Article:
PLB Battery Life
A PLB comes equipped with a long-lasting lithium battery. This battery remains dormant until you flip the switch to activate the PLB. Regulations require a PLB with a class 2 battery (the type of compact PLBs sold for backcountry use) to be able to transmit at -20°F (-28.9°C) for 24 hours. Such cold temperatures represent worst-case scenarios, though, and most PLBs will be able to transmit for than 30 hours in milder conditions.
Because its sole job is facilitating an SOS transmission and it remains dormant until you flip the switch to activate the distress signal, a PLB battery can last for five years—and you never have to fuss with recharging it. The downside is that battery replacement requires the unit to be sent to a dealer and replacement costs are substantial.
The battery will also need replacing after any activation, though PLB makers typically replace the entire unit free of charge if you activate it for a life-saving rescue.
Using Satellite Messengers
Satellite messengers are similar to PLBs in that they also allow you to send SOS distress signals from remote areas where cellphone coverage is sketchy or nonexistent. They’ve surpassed PLBs in popularity, though, because of additional features like the ability to exchange texts from home and to do GPS navigation.
Satellite messengers are devices that rely on GPS satellites for location information and commercial satellite networks for communication. Emergency distress signals are routed to the privately run GEOS International Emergency Response Coordination Center headquartered near Houston. The centre coordinates with local search and rescue agencies and can communicate with you via text as your emergency response progresses.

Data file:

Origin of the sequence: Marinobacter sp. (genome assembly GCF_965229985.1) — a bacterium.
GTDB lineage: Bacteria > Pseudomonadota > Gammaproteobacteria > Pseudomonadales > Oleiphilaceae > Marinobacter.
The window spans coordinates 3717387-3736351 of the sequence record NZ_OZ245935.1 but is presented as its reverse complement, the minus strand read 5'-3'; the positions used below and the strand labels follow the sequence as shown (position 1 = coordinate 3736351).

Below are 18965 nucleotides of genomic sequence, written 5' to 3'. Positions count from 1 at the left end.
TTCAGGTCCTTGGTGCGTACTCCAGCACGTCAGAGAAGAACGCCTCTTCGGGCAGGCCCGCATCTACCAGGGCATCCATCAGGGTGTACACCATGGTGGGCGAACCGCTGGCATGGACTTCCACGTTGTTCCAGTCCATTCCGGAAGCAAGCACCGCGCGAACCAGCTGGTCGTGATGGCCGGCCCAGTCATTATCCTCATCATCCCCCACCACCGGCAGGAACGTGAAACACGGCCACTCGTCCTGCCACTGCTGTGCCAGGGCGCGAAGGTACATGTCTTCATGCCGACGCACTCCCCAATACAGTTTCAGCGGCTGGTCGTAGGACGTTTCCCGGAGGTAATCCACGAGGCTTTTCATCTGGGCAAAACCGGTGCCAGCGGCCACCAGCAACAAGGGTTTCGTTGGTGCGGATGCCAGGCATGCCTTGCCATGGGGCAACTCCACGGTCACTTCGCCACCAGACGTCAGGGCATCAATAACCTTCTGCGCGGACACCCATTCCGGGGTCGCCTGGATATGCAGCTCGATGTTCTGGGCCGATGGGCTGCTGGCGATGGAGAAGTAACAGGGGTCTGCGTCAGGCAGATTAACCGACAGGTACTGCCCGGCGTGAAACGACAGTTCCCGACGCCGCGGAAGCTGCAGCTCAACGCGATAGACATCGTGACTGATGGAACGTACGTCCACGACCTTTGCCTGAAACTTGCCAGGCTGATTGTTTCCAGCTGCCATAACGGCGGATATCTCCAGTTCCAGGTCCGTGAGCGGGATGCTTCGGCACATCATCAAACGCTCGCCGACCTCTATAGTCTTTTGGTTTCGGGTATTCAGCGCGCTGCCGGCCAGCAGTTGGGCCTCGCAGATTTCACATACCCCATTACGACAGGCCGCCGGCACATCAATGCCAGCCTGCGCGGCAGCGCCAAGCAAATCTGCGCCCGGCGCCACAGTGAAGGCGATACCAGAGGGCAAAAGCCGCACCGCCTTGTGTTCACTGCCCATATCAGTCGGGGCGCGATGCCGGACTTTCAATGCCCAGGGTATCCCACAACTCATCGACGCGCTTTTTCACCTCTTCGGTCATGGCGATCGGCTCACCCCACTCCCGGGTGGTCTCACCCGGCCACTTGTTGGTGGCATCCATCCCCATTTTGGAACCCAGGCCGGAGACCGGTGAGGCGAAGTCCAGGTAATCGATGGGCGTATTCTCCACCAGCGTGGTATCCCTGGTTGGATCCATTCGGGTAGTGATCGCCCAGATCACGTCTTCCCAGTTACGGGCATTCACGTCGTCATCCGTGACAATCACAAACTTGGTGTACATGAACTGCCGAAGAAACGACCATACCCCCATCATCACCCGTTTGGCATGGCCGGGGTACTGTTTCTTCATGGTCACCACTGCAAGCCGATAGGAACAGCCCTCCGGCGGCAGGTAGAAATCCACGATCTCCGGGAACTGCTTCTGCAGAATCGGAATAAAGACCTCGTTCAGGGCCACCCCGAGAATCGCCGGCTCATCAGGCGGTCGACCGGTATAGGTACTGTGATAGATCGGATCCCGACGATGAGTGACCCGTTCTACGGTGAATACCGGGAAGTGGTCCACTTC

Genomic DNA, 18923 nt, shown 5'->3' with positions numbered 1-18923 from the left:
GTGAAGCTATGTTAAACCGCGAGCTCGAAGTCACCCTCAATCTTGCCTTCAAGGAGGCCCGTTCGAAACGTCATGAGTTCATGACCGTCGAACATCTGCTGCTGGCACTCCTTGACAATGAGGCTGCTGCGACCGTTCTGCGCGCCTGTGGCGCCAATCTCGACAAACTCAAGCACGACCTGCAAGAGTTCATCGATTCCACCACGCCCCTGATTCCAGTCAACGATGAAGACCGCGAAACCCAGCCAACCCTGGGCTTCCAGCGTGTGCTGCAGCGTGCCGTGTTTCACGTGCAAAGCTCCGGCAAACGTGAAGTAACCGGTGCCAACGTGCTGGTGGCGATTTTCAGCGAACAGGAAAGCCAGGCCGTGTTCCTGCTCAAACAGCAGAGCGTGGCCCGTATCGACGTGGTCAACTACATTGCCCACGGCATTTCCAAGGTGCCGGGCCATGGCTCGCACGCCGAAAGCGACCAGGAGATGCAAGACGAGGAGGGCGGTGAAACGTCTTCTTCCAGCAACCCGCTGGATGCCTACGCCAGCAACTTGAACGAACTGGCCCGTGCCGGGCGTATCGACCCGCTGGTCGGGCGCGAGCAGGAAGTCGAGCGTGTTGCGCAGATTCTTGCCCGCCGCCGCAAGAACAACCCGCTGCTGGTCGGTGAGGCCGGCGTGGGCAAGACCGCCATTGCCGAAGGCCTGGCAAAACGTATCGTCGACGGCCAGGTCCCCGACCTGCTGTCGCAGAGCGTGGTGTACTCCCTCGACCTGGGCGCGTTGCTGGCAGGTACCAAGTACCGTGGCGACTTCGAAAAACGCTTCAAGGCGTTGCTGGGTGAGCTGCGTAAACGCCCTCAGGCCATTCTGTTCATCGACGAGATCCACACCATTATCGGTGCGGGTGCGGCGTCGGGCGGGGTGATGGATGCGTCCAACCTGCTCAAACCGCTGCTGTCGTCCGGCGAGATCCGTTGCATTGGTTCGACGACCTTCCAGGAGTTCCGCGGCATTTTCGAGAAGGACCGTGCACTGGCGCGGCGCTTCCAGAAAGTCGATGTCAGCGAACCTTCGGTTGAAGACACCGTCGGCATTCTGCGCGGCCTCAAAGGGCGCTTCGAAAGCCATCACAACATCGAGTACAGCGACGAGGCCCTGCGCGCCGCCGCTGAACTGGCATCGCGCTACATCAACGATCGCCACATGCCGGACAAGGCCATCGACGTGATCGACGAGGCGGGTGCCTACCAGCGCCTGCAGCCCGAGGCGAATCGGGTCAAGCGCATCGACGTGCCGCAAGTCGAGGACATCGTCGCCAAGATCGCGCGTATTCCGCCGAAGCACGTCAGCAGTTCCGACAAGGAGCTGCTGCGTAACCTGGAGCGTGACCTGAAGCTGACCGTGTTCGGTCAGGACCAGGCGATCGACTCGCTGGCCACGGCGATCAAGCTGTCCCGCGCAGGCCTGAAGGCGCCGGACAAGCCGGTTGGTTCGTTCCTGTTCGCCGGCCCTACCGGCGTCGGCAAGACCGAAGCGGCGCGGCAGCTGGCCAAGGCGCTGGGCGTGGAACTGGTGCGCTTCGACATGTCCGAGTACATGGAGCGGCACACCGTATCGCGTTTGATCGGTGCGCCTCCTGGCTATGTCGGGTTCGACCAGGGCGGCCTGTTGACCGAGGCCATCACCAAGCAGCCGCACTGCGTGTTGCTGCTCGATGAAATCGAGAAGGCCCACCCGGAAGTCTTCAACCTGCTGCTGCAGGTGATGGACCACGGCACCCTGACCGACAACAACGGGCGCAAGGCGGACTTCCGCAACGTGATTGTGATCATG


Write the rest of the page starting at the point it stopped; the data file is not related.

Similar to PLBs, satellite messengers rely on global satellite networks so they work worldwide, though responses won’t be as robust in places where search and rescue resources are limited. It’s also wise to double-check that using a GPS device is permitted in any country where you plan to travel, because a handful of security-obsessed states have banned GPS use over the years. You should also ask your device’s manufacturer for a current worldwide coverage map to be sure you’ll get a signal where you plan to use it.
Satellite Messenger Features
Satellite messenger brands are adding new features at a dizzying pace. Additional features you might find, which vary based on the model, include the following:
- Waypoint tracking and reporting your progress to people at home
- Topo-map navigation
- Altimeter and barometer functions
- Weather reports
- Sending and receiving customised messages
- Bluetooth pairing with a phone for added functionality
- Ability to sync and be controlled by some fitness watches
- Social media posting
Prices vary significantly, depending on the type of features that come in the unit you choose.
Satellite Messenger Subscription Plans
A subscription plan is required to use a satellite messenger, and it’s a major expense. The major manufacturers, Garmin and SPOT, offer a variety of options, and choosing the right one can feel as complex as picking your cellphone plan. You’ll be required to pay an activation fee and a monthly fee that varies based on the level of usage you choose. Most Garmin plans and SPOT plans require a yearlong commitment, though you can also find month-to-month alternatives.
Satellite Messenger Battery Life
Brands’ optimistic projections for battery life range from a couple of days to between 10 and 20 days. Having a broad range of features and rechargeable batteries is a double-edged sword, though. Just as it is with your phone, you have to be mindful about feature usage in order to maintain battery life.
When to Send an SOS Distress Call
Just like a 111 call, a distress signal should only be sent when you’re in imminent danger of loss of life or limb, and when no means of self-rescue can get you to safety. As more and more new people venture into the outdoors, the problem of groups placing unneeded rescue calls has become a major burden on search and rescue groups. That strains their resources and impacts their ability to respond to true emergencies.